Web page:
Transformational Higher Education Courses for Students with an Intellectual Disability

By Steven Galvin - Last update

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A roll-out of higher education courses for students with an intellectual disability has been launched.

The courses are to be delivered in 10 higher education colleges across the country and will provide significant opportunities for students.

In addition, €1.8 million has been anoounced for inclusion measures including to roll out sensory maps of college campuses to support autistic learners and for anti-racism measures particularly to challenge racism for members of the Traveller and Roma communities.

Minister for Further and Higher Education, Research, Innovation and Science Simon Harris TD said:

“We know that people with an intellectual disability have not been represented adequately in Higher Education. We want and need our College Campuses to reflect communities.

“Today, we are making a change. Today we are opening doors and opportunities so that these learners can take their place among our college communities.

“That is why we are announcing expanded Higher Education course provision today with expected investment of over €10 million to support learners with an intellectual disability.

“Up until now, courses have been limited in location and availability but this investment will help change that and ensure there is equality of opportunity for every person in our country.”

The programmes are spanned over 10 different higher education institutions and are due to commence in academic year 2024/25. Approximately 150 students can be expected to enrol in the first year of provision.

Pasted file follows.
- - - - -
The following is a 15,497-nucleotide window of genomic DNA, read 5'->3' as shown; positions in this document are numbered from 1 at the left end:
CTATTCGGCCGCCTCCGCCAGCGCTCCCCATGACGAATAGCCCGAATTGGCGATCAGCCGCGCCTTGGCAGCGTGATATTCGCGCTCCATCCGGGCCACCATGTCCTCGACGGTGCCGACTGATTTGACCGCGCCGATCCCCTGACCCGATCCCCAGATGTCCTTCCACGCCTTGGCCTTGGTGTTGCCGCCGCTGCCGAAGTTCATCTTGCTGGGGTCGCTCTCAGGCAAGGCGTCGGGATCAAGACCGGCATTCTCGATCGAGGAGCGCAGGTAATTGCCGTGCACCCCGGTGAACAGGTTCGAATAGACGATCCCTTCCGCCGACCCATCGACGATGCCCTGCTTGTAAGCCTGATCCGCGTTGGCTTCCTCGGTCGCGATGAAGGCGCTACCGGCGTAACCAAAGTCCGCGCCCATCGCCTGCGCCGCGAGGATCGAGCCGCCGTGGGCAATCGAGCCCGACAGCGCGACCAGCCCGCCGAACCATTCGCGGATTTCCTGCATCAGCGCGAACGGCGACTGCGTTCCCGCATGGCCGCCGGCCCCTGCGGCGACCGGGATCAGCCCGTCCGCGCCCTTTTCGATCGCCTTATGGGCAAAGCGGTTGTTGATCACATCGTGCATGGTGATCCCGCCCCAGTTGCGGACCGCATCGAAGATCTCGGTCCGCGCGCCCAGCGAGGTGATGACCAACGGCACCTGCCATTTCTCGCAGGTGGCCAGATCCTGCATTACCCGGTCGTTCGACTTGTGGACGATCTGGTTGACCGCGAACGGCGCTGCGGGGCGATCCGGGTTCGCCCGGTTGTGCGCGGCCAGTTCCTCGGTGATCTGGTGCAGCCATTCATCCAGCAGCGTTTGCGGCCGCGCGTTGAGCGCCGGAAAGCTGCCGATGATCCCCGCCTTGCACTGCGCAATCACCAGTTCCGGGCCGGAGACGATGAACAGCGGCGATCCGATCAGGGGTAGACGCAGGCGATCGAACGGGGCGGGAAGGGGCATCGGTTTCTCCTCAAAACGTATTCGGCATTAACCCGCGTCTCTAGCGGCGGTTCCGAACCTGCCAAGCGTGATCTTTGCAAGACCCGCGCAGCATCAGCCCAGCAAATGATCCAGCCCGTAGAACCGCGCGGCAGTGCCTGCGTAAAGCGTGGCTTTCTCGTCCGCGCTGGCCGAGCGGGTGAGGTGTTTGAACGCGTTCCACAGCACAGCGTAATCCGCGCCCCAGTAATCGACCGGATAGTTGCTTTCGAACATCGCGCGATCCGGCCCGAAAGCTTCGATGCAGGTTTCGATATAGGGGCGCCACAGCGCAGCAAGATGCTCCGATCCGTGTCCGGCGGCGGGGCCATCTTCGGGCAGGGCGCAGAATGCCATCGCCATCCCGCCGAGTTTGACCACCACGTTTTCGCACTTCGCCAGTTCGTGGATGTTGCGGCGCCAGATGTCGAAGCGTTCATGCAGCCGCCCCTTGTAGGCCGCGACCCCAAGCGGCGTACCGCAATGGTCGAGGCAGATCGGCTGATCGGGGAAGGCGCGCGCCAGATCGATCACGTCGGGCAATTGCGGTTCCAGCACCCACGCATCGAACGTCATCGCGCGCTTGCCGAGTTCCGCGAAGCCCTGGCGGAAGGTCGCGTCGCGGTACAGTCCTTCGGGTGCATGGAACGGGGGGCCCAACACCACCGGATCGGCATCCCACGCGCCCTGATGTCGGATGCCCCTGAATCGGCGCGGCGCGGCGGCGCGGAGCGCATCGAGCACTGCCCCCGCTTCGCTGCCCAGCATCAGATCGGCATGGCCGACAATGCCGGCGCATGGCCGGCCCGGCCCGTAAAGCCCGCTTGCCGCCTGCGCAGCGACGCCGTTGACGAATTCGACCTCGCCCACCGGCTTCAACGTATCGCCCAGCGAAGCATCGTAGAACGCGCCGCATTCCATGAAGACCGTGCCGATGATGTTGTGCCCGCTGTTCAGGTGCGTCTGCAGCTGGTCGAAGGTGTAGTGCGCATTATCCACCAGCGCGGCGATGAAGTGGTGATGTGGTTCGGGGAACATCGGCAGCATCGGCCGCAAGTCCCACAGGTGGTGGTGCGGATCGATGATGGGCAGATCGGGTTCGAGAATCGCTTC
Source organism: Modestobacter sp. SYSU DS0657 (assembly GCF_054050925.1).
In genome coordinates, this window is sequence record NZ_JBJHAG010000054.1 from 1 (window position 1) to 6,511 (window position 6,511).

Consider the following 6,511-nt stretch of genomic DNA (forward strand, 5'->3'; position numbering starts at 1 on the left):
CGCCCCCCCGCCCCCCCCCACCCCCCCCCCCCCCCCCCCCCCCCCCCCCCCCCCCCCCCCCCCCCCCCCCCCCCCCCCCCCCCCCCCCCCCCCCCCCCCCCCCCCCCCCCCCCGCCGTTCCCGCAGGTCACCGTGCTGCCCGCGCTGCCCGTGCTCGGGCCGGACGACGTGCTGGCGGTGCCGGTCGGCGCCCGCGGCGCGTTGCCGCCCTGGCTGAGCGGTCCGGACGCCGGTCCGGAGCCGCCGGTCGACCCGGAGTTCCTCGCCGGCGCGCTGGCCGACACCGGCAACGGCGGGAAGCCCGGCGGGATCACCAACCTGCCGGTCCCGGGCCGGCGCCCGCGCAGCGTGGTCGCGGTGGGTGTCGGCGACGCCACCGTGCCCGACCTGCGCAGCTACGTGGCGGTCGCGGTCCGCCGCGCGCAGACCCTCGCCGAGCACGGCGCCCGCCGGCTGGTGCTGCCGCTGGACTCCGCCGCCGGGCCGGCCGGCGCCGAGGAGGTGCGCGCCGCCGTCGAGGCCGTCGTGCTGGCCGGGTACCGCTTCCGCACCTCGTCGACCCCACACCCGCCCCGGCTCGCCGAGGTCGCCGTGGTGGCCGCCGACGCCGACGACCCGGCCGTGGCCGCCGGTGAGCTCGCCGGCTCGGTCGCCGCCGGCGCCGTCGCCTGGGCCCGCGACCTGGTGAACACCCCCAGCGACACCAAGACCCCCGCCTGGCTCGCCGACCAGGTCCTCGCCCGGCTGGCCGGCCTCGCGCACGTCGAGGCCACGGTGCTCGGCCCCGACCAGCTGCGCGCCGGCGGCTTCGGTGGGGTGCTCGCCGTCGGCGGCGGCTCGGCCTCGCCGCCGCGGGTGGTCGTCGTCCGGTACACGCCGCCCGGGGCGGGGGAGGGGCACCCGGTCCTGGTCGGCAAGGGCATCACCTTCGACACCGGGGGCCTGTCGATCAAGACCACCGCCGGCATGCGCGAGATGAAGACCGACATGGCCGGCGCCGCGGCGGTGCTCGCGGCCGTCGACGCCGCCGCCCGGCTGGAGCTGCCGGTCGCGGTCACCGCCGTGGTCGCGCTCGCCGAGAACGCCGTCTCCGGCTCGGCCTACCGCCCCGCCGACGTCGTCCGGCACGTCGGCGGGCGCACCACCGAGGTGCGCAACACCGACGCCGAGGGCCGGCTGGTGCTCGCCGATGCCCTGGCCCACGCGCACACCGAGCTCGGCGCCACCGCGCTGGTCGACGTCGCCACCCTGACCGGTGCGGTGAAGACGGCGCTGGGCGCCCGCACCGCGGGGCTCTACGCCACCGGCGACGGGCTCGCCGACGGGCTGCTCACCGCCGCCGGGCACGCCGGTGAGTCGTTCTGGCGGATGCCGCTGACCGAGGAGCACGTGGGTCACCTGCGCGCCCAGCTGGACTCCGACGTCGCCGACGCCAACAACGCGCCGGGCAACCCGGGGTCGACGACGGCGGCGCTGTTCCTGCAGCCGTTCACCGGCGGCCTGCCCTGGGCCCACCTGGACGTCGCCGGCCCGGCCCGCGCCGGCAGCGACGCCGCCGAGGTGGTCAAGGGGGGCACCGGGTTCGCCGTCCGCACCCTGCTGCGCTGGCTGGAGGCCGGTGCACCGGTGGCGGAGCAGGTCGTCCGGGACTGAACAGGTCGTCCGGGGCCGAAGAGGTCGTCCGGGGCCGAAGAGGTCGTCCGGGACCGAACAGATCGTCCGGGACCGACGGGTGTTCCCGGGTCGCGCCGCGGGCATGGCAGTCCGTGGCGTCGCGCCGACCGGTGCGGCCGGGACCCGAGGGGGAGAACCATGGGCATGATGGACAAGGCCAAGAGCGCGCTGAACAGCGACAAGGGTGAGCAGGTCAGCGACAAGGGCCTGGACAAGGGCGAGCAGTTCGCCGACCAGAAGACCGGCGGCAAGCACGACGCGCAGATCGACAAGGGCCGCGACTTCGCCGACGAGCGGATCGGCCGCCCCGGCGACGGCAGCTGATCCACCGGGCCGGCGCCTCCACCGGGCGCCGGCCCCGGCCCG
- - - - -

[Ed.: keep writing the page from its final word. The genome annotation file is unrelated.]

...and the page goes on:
Under this initiative, the courses will be between one and two years in length. The student will apply directly to the college involved and can avail of specific pastoral and financial supports.

Minister Harris added:

“These courses have been designed with the learner at heart. When given the opportunity, students with an intellectual disability can thrive. Access to higher education can lead to employment. It can transform the lives of students and their families as well as society as a whole.”

Minister of State with special responsibility for Disability Anne Rabbitte added:

“This is an important milestone for students. The projects being announced today will contribute to the Government’s overall efforts to support people with disabilities by providing students with opportunities to develop their personal skills for life and to develop links with employers.”

Under the National Access Plan 2022-28, funding was secured under PATH Strand 4 to support inclusion for all. Path 4 has involved a two-phase programme supporting inclusive, universally designed higher education environments and course provision for students with intellectual disabilities.

The first phase of funding was distributed in 2022/2023 and supported higher education institutions to embed universal design approaches and inclusive practices.

Phase 2 will be implemented as a three-year pilot to support an enhancement of course provision for students with intellectual disabilities.

The programmes were recommended for funding by an independent expert panel following a competitive call for proposals under strand 4 of the Programme for Access to Higher Education (PATH), managed by the Higher Education Authority.

The approved courses have been specifically designed to meet the diverse range of needs of students with intellectual disabilities and will include the provision of financial, pastoral, and educational supports.

Dr Louise Callinan, Head of Access Policy at the Higher Education Authority commented:

“PATH 4 is a key enabler of the Inclusivity goal in the National Access Plan 2022-2028. This pilot expansion of provision for students with intellectual disabilities being delivered across our higher education institutions will have a transformative impact on participating students and on the wider higher education community.

“The programmes are designed to enhance opportunities and outcomes for students with intellectual disabilities and include a tailored suite of supports to enable participating students to thrive within the higher education environment. This investment will also support future evidence-informed policy on the successful participation of students with intellectual disabilities in higher education to ensure sustainable long-term outcomes.”

Steven Galvin

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